Matteo Scuro is a retired Sicilian bureaucrat (responsible mainly for the writing of birth certificates), a widower with five children, all of whom live on the mainland and hold responsible... See full summary »
Vaguely inspired to the real story of boss of the Camorra's bosses Raffaele Cutolo, this is the story of the criminal career of "Il professore" (the professor). He is in prison, and by ... See full summary »
Onoff is a famous writer who hasn't published any new books for quite some time and has become a recluse. When he is picked up by the police one stormy night, without any identification, ... See full summary »
The film begins in the 1920's, in the Sicilian town of Bagheria (a.k.a. Baaria) where Giuseppe "Peppino" Torrenuova works as a shepherd to financially help his poor family. Over the next 50 years Giuseppe's life, as well as the life of the village, is observed. Giuseppe grows up, joins the Communist Party, marries a local girl (Mannina), has children and forges a political career for himself. Written by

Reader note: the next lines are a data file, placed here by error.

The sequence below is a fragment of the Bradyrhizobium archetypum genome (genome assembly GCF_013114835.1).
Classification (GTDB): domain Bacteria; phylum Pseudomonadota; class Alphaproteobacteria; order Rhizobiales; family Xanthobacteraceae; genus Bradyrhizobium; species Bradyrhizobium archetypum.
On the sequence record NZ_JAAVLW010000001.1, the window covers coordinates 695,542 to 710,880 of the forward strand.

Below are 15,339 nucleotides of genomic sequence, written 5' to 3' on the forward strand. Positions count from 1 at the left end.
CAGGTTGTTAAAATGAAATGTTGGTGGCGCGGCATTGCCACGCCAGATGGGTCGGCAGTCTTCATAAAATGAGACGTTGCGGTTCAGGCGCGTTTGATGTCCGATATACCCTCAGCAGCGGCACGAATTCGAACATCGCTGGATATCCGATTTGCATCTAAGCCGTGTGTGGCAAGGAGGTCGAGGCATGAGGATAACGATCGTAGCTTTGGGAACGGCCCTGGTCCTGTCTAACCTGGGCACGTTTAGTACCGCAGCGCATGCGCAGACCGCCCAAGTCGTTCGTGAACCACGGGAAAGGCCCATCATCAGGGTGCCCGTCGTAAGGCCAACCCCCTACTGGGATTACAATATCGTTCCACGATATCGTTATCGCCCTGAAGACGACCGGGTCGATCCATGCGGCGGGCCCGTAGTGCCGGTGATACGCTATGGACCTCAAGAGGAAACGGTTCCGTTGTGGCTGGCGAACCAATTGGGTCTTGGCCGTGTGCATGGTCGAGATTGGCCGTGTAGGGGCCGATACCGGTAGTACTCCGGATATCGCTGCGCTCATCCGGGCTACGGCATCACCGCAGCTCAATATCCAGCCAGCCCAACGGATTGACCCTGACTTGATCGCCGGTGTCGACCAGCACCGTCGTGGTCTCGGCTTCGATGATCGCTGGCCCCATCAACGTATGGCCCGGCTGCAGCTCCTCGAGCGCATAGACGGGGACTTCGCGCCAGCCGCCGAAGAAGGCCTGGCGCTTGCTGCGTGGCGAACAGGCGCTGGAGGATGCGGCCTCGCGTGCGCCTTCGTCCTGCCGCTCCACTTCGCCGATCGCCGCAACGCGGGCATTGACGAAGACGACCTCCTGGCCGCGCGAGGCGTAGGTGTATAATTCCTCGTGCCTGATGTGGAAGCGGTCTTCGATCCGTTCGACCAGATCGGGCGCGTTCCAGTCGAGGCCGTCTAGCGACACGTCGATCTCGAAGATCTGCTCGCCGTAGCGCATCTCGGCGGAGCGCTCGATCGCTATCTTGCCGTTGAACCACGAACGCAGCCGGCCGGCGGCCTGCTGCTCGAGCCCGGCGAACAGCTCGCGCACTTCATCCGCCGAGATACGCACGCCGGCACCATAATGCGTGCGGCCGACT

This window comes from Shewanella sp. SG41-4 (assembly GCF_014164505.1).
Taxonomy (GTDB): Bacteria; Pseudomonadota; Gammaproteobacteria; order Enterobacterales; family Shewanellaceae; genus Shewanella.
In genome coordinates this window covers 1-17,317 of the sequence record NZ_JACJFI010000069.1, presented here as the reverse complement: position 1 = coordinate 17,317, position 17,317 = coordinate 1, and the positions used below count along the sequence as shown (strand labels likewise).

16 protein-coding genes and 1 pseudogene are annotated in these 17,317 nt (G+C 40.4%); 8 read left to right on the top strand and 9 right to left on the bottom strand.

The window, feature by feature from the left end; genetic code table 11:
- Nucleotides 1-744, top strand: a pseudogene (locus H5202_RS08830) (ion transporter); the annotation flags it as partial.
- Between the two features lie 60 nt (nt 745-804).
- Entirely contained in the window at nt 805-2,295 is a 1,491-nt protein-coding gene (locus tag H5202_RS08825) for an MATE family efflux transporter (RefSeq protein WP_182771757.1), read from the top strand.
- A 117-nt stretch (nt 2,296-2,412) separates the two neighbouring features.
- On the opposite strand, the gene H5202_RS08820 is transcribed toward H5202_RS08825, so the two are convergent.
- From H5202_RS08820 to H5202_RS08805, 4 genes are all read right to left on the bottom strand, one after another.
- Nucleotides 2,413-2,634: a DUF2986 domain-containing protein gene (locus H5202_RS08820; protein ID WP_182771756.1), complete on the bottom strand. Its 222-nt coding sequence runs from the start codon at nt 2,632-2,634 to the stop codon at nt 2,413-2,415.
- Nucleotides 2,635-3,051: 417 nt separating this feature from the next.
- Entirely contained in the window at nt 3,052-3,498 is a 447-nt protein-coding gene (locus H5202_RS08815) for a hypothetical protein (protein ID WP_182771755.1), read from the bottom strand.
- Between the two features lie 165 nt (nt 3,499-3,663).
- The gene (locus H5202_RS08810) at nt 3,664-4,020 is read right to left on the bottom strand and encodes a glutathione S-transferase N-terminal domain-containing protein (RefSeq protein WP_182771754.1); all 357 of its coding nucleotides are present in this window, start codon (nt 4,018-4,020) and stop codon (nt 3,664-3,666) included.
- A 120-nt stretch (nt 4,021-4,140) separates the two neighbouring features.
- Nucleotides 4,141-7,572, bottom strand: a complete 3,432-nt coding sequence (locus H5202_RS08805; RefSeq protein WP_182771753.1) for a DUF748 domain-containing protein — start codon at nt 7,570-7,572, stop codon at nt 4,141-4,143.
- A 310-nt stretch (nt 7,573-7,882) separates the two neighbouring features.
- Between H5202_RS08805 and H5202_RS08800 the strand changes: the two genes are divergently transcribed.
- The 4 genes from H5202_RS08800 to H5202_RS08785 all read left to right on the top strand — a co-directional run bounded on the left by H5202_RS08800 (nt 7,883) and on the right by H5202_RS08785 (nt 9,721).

Claudio Carvalho, Rio de Janeiro, Brazil
The scene of the cow killed in the movie was real. It is implied that Tornatore shot the movie in Tunisia to avoid the Italian laws on the matter of animal abuse. In fact, in Tunisia it is not forbidden to kill animals in movies. See more »
I used to be a fanatic of Italian cinema. I learned to see and appreciate film thanks to Roberto Rossellini, Vittorio De Sica, Pier Paolo Pasolini, Pietro Germi, Mario Monicelli, right up to Bernardo Bertolucci, that's why I felt so upset and depress by this latest Tornatore film, the most expensive Italian production ever. The result is a mildly successful Martini Bianco commercial. Everything looks and feels phony. The "auteur" is trying to sell us something and I fear many will buy because the rewards, if you can call them that, are immediate. Beautiful colorful images, relentless Morriconi, famous faces playing tiny cameos etc. A commercial operation if I ever saw one. The confusing part is that Venice prides itself for being a "Mostra d'Arte" so, I'm prepared to bet "Baaria" is going to get some of the top awards. The forces here don't seem to be on the side of art but on the artful skill of self congratulations but, I do hope I'm wrong. As I sat through the two and a half hours I was hoping, longing actually, for a hint of Francesco Rosi or even Blassetti or Soldati. No, not even by mistake. This is a pastry difficult and dangerous to digest. No heart, no warmth and no truth.
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